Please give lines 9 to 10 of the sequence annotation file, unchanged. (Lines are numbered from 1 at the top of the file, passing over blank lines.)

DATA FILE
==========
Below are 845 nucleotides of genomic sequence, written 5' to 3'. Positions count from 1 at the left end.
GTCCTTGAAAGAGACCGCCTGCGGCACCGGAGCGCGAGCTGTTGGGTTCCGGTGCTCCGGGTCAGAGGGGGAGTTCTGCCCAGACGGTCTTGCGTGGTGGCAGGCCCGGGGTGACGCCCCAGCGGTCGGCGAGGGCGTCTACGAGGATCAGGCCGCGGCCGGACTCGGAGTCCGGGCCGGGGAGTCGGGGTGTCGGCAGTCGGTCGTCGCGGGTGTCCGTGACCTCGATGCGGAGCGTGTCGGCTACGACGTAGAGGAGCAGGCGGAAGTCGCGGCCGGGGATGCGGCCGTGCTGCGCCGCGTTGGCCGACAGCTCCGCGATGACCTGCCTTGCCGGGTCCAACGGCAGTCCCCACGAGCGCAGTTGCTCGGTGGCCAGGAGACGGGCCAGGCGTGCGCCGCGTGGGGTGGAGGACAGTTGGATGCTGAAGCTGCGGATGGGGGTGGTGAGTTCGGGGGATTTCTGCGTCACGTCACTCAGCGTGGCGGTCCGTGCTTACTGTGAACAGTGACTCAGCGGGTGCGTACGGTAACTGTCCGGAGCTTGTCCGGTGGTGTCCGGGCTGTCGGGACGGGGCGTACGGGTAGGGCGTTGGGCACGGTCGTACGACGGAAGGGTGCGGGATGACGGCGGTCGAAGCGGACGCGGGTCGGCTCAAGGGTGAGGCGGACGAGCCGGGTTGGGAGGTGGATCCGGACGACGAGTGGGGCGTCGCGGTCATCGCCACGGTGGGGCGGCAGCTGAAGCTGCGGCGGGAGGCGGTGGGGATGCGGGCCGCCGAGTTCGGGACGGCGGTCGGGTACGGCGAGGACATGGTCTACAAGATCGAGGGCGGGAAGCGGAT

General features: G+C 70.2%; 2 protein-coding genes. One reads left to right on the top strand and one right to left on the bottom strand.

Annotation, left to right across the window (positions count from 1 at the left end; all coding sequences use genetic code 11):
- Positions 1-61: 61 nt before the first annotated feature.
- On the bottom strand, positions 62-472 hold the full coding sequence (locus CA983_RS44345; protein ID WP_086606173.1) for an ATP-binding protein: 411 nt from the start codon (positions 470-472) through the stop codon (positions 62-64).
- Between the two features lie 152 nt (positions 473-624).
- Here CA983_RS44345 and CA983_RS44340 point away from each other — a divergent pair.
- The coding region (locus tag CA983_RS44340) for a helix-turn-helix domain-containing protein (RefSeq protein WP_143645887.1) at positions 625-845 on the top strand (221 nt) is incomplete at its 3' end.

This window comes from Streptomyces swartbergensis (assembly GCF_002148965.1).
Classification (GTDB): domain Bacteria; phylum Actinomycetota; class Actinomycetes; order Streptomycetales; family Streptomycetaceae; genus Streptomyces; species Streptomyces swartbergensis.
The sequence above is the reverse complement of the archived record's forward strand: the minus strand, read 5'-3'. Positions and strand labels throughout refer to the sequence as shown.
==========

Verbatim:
- The coding region (locus tag CA983_RS44340) for a helix-turn-helix domain-containing protein (RefSeq protein WP_143645887.1) at positions 625-845 on the top strand (221 nt) is incomplete at its 3' end.

This window comes from Streptomyces swartbergensis (assembly GCF_002148965.1).